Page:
Last week, GM Authority reported that Chevrolet sedan buyers are transitioning to crossovers. Now, we have some new figures to share that add some more context to the story. Specifically, more than one fifth of Chevy Trax buyers previously owned a Chevrolet Cruze.
Head of Chevrolet, Steve Hill, explained the situation in response to a question posed by GM Authority executive editor, Alex Luft, during a recent media conference.
“What we see with Cruze, more than 20 percent of Trax sales are coming directly from Chevy Cruze, and so that’s good news for us,” Hill said, adding that it had been important to ensure the Chevy Trax would cost about as much to buy and run as had been the case with the Cruze. “What their total cost of ownership was for the Cruze fits very nicely now for what we’re able to offer them for Trax.”
Although he did not mention figures for anything other than Cruze, Hill did say that other former sedan buyers were also switching to the crossover segment. “We see equal engagement with Sonic, so we feel good about portfolio management. And as Steve [Majoros, Vice President of Marketing, Chevrolet] mentioned here at the top [of the conferece], it’s a combination of bringing new people to the franchise, but also keeping people in the franchise. We’ve done a great job at both and I think our management of these kind of discontinued car brands is testament to that.”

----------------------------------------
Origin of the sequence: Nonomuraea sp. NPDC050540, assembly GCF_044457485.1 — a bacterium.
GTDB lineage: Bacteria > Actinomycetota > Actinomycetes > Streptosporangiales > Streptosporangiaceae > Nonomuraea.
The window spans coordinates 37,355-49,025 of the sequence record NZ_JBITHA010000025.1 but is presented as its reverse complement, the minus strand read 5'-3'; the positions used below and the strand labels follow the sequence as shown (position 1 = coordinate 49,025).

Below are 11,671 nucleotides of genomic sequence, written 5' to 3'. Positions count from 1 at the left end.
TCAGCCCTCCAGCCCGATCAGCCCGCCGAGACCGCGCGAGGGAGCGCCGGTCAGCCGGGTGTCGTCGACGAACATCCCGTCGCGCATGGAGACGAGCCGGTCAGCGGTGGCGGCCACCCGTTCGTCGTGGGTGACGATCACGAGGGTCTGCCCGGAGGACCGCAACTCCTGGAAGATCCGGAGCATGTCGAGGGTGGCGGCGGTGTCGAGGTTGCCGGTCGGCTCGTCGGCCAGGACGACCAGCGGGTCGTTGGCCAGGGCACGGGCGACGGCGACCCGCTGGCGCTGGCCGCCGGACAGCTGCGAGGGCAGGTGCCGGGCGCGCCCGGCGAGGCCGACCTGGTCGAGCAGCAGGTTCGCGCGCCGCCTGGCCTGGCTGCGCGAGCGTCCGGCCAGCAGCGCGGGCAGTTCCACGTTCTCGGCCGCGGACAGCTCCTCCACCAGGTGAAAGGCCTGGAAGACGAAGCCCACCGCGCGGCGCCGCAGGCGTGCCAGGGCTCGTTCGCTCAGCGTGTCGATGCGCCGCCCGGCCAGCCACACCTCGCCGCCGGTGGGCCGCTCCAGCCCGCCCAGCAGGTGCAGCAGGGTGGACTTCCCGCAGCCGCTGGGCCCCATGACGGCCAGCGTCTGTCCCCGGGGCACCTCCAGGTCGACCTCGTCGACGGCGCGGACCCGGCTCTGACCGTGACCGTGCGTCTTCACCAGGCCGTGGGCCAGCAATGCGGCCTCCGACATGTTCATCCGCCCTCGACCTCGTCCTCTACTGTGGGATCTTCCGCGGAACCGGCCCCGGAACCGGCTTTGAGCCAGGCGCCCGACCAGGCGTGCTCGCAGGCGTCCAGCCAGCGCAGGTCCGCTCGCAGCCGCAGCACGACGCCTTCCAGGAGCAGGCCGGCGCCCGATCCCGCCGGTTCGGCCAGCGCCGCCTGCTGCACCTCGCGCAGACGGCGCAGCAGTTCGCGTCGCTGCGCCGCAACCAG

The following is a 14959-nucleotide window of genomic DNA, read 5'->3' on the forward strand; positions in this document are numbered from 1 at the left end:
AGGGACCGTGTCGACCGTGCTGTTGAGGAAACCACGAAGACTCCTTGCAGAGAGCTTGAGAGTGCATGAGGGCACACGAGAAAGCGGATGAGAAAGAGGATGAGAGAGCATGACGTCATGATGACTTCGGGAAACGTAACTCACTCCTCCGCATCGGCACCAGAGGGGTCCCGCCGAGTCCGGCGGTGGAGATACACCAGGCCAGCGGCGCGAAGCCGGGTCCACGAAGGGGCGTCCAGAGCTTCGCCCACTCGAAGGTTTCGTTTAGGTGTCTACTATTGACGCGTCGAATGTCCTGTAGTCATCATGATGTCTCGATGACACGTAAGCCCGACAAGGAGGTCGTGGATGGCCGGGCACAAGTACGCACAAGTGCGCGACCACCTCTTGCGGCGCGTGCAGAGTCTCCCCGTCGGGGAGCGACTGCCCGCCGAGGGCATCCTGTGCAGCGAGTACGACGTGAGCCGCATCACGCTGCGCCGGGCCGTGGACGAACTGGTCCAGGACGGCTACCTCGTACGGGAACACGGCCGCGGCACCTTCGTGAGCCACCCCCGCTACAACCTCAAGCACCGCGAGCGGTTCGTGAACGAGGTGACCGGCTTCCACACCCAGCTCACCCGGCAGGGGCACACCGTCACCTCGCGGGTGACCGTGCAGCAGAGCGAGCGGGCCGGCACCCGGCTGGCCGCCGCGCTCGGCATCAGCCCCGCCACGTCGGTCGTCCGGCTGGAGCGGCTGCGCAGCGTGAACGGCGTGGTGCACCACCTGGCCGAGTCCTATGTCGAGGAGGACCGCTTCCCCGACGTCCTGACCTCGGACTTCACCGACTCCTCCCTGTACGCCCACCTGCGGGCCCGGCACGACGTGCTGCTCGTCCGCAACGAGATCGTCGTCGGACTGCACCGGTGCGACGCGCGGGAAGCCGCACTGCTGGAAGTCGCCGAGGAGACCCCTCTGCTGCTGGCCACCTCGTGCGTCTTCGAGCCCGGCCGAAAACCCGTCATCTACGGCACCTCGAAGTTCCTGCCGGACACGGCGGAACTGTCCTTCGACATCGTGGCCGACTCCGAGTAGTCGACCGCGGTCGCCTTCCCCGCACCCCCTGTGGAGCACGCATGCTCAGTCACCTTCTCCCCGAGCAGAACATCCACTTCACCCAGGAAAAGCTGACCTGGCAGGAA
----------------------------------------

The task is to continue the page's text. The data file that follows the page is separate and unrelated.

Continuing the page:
The Chevy Trax was by a long way the best-selling GM subcompact crossover in the U.S. during 2020. Even so, Chevrolet will be cutting production by 30 percent during the 2021 calendar year to make room to produce the all-new 2021 Chevy Trailblazer, which occupies the same general segment as the Trax but is a significantly more modern vehicle. The Trailblazer is proving to be so popular that demand, at present, is four times higher than supply.